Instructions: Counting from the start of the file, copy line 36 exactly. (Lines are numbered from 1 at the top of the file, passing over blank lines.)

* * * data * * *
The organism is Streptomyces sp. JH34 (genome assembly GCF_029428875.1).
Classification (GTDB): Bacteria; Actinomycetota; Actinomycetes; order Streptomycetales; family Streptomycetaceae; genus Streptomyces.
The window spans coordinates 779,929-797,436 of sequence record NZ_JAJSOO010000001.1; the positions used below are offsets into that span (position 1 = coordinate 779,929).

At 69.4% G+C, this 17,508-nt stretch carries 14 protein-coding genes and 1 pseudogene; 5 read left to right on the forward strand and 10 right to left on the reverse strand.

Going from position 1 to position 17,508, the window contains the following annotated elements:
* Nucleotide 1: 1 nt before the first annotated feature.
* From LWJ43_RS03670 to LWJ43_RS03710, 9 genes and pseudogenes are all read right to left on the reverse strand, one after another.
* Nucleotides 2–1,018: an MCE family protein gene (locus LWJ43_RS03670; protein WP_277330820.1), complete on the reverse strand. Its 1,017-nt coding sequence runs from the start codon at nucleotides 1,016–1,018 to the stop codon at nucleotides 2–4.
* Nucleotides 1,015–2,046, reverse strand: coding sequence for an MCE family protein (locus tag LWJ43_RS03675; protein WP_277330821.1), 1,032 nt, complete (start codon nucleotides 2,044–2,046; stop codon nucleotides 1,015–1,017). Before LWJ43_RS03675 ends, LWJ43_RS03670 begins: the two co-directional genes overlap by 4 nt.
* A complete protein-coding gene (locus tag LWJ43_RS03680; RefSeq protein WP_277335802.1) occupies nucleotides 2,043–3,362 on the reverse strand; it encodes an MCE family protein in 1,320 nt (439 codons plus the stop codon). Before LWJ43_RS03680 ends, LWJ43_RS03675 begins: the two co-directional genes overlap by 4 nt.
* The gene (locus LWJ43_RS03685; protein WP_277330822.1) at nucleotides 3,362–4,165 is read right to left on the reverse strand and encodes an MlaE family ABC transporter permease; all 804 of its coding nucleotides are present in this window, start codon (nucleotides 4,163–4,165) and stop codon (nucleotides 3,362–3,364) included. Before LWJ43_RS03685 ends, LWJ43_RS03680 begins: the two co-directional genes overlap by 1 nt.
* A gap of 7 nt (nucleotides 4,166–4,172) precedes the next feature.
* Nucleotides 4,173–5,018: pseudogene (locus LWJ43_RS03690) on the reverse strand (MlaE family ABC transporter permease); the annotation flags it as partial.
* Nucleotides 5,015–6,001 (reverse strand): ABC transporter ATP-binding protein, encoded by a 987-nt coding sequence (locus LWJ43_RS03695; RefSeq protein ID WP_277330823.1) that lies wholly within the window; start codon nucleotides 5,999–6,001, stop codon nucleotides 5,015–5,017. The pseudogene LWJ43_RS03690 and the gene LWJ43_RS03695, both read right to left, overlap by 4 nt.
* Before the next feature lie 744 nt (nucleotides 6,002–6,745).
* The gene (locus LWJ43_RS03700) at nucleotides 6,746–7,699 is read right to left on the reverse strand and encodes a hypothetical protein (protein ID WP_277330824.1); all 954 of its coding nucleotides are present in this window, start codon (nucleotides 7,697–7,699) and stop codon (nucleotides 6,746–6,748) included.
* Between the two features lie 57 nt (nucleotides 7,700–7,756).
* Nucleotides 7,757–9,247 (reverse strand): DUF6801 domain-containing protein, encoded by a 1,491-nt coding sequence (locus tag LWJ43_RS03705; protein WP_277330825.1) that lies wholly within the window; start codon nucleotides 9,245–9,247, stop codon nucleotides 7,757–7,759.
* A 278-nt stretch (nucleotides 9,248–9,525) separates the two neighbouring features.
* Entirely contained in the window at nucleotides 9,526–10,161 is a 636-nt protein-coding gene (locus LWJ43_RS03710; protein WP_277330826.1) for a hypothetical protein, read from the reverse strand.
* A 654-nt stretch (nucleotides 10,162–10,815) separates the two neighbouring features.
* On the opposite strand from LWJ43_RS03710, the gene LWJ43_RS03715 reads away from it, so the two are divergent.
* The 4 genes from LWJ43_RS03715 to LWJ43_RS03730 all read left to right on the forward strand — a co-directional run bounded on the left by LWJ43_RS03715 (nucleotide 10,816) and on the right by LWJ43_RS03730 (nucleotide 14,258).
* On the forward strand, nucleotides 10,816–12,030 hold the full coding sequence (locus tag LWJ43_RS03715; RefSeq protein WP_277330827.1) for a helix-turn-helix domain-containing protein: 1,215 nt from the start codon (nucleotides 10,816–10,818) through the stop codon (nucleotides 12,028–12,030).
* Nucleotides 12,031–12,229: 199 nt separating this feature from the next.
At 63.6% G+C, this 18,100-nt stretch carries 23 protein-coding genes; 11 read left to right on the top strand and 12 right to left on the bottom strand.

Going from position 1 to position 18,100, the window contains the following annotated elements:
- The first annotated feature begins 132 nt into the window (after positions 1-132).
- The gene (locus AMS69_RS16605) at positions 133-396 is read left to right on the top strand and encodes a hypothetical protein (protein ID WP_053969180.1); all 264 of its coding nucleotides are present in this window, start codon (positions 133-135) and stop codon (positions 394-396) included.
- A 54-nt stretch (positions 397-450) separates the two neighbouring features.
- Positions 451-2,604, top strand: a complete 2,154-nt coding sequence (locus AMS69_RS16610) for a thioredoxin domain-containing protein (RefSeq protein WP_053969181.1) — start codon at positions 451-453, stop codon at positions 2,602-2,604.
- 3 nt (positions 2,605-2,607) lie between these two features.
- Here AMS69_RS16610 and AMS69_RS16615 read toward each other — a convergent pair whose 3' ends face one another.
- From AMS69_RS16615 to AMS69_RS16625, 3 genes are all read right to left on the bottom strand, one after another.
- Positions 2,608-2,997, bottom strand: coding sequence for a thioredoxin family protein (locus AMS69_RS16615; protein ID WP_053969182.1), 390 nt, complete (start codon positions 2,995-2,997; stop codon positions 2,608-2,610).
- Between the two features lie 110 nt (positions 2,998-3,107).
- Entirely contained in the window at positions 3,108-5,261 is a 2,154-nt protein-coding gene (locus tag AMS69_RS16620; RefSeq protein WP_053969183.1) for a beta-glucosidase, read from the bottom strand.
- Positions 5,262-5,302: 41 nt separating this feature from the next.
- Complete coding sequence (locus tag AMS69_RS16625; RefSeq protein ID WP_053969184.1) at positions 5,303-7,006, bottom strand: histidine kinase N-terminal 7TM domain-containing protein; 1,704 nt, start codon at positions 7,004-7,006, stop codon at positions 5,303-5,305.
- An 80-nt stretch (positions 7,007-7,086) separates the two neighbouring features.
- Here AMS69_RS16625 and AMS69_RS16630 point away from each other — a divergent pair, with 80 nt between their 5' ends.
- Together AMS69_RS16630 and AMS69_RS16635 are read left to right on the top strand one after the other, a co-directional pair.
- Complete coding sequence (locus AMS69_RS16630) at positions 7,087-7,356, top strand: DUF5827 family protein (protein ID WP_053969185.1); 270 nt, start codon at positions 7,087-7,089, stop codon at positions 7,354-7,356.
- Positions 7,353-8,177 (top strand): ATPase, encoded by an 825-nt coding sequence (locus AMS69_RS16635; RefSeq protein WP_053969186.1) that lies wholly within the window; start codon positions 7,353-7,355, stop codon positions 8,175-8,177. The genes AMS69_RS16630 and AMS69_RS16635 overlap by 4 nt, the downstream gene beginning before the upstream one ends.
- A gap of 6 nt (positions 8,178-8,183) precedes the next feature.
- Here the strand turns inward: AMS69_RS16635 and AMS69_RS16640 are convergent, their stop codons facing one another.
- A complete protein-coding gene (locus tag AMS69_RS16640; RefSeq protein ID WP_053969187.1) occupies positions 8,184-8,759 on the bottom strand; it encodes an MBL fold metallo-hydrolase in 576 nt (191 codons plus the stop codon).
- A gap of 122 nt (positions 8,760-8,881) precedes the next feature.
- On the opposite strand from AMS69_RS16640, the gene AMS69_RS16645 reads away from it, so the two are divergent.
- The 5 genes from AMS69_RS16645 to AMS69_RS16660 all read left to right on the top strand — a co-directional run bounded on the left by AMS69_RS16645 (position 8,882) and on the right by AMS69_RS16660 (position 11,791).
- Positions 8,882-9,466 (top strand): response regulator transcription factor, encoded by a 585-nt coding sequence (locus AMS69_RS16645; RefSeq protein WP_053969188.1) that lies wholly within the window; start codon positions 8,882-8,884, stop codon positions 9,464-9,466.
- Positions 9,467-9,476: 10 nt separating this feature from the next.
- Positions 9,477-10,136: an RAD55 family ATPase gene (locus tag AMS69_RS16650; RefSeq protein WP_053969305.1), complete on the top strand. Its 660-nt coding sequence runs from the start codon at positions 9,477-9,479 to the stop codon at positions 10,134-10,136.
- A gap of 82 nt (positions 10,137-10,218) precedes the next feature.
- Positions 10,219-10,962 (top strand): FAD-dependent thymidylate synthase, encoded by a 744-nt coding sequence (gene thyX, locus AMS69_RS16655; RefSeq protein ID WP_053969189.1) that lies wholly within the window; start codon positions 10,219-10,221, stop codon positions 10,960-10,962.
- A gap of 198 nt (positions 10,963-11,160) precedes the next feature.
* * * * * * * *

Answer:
- Between the two features lie 110 nt (positions 2,998-3,107).